1. Home /
2. Trending Topics /
3. Forward exchange rates and their...

Forward exchange rates and their impact on returns

Will your returns suffer if your currency risk is hedged with foreign exchange contracts? Not necessarily, but it’s important to look at the full picture....

21 Feb 2019

Share on

As we’ve shown with an example in our previous blog, from a theoretical perspective, a forward exchange rate is dependent on the interest rate difference between the two currencies involved. As a result, risk-free arbitration to profit from interest rate differences on financial markets is impossible. In this blog, we dive a little deeper and investigate the difference between the yield of the currency being hedged and the return of a currency investment (foreign currency deposit).

How do you calculate the result of a forward exchange contract?

In the previous blog, we concluded that the forward rate is determined by the difference between the spot rate and the interest rate of two currencies (a currency pair). If the interest rate is higher, the forward rate of a currency is lower and vice versa.

However, the yield of a forward exchange contract is determined by the difference between the forward rate, agreed when buying or selling the forward, and the spot rate at the end of the contract term.

It works like this: let's say we want to invest £100 million in US Dollars and in 12 months' time we want to convert the amount back into Sterling. In that case, we buy a forward exchange contract to fix the future exchange rate when converting the US Dollars back into Sterling in 12 months. By doing this we hedge the 12 months currency risk that would be in the transaction if there was no forward. The forward exchange contract gives the exact exchange rate at which we’re able to exchange the US Dollars back into Sterling after 12 months.

An example

To calculate the yield of a forward exchange contract, we’ve included an example below based on the situation described above. As in our previous blog, we have used the rate data as of 23 January 2019.

 12-month Libor 1.158% 12-month USD Libor 3.037% Spot rate USD/GBP (at the start of the contract term) 1.3069 Forward rate 12-month USD/GBP (in accordance with the calculation) 1.3389 Spot rate (at the end of the contract term) 1.3750*

* Please note that this spot rate is indicative as the spot rate after a 12-month period after 23 January 2019 is unknown

In this example, we assume a forward exchange contract with an underlying value of \$130.69 million (£100 million x 1.3069 - the spot rate) this is the currency risk of a USD deposit on the 23rd of January. The USD is sold over a 12-month term. At the end of the term, the spot rate of the GBP/USD at which the contract is settled, has risen to 1.3750. The US Dollar is therefore worth less compared to Sterling. For every \$1.3750, you now get £1.00, whereas it was \$1.3069 = £1.00 at the start of the term. From this, we can conclude that the exchange rate of the US Dollar has fallen and thus the forward exchange contract yields a positive result of £2.56 million (\$130.69 million / \$1.3389) – (\$130.69 million / \$1.37500).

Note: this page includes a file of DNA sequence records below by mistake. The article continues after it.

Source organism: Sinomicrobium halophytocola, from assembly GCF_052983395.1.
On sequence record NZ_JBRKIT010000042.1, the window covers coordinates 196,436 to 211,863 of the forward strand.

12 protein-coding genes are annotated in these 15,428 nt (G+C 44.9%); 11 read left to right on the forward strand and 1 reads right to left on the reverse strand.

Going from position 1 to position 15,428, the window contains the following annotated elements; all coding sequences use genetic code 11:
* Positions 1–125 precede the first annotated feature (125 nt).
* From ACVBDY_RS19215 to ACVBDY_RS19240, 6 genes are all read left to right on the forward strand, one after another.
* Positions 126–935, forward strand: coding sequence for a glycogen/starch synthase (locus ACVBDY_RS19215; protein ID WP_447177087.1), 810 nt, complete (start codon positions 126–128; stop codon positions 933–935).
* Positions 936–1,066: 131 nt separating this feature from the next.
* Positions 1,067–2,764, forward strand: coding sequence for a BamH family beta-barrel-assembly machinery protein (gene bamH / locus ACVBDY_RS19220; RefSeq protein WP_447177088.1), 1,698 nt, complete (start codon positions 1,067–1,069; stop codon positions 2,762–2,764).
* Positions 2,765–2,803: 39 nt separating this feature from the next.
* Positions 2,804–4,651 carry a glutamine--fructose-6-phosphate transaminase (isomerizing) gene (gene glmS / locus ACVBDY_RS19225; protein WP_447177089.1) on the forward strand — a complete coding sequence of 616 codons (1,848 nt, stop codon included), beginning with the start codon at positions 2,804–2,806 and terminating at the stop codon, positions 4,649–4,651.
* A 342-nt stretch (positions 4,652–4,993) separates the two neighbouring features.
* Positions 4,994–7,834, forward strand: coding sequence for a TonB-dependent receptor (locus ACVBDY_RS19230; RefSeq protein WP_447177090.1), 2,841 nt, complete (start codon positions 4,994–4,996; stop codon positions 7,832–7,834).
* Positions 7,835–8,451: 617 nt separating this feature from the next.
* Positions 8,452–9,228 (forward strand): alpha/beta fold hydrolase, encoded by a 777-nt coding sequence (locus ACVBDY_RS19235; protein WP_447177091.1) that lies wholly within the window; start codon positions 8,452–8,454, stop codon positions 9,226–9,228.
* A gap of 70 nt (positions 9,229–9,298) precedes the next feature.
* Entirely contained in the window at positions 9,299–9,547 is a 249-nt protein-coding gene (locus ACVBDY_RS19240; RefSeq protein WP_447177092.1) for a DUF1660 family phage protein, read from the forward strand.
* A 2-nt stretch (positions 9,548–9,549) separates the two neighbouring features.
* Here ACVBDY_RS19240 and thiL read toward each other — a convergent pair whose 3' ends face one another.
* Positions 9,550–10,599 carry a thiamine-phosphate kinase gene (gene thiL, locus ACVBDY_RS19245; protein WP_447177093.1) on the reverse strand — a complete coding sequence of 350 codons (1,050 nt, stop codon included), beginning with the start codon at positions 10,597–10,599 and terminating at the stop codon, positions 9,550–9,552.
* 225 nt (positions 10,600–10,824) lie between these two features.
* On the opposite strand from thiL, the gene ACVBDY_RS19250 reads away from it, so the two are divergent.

Interest revenue vs forward yield

The total result (£2.56 million) or yield of the forward contract is less than the impact of the fall in the US Dollar on the value of a deposit placed for 12-months at the USD-Libor deposit rate, as we will show.

The deposit of \$130.69 million has a value of £100 million at the start of the deposit (GBP/USD of 1.3069). At the end of the deposit term, the value has dropped to £95.05 million (\$130.69 million / \$1.3750). This represents a loss in value of £4.95 million. This loss is £2.39 million more than the profits under the forward exchange contract as the positive result of the forward was £2.56 million, mentioned above. As a result, it seems that currency hedging is ineffective, as the positive result of the forward exchange contract is lower than the loss in value of a deposit with the same term.

However, there is one other very important factor in the calculation that needs to be considered to see the full picture: the interest that is received on the deposit, which amounts to £2.89 million (\$130.69 million at 3.037% / \$1.3750) offsetting the loss due to the change in the spot exchange rate.

The example in this blog illustrates the fact that hedging currency risk by means of forward exchange contracts can be a very useful tool. However, it is important to include all aspects in any analysis to be able to see the full picture and assess the impact of currency hedging. We’ve shown that it’s easy to forget to include the earned interest in the result, while the interest rate (and thus the interest result) is the main reason for the difference between the forward rate and the spot rate.

This concludes our look at the currency exposure of a deposit hedged by means of a forward exchange contract. However, as most institutional investors run a currency risk because they invest in foreign shares or other investment categories, the third blog in our series will look at how the exposure of a portfolio is calculated and what options there are.